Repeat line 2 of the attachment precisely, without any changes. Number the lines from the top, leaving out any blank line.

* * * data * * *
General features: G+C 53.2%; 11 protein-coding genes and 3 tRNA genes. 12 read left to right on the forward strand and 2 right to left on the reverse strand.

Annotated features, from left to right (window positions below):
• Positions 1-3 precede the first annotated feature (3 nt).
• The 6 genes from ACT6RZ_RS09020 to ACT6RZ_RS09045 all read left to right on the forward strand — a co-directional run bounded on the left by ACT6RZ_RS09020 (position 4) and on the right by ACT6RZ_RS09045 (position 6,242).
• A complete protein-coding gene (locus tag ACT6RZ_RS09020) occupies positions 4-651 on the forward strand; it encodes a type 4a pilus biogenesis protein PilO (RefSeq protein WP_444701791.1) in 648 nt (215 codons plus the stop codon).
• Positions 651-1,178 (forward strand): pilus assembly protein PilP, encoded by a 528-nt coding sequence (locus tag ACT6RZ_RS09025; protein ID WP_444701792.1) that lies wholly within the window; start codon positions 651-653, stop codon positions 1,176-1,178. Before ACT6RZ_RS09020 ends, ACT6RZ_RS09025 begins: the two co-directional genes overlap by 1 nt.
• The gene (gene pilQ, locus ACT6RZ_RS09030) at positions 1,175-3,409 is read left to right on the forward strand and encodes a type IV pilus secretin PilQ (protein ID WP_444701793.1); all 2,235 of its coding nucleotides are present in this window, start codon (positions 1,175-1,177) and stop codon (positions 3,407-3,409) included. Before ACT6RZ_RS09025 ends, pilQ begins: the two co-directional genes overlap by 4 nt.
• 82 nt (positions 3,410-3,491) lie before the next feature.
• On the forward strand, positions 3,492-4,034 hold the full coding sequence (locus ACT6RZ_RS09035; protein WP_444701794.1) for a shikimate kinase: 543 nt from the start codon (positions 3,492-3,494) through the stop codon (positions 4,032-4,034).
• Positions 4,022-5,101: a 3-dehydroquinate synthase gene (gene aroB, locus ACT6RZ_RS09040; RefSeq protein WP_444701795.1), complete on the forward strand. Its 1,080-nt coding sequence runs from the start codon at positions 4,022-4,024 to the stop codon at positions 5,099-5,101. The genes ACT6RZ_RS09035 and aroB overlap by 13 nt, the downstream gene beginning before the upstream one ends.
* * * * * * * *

Annotated features, from left to right (window positions below):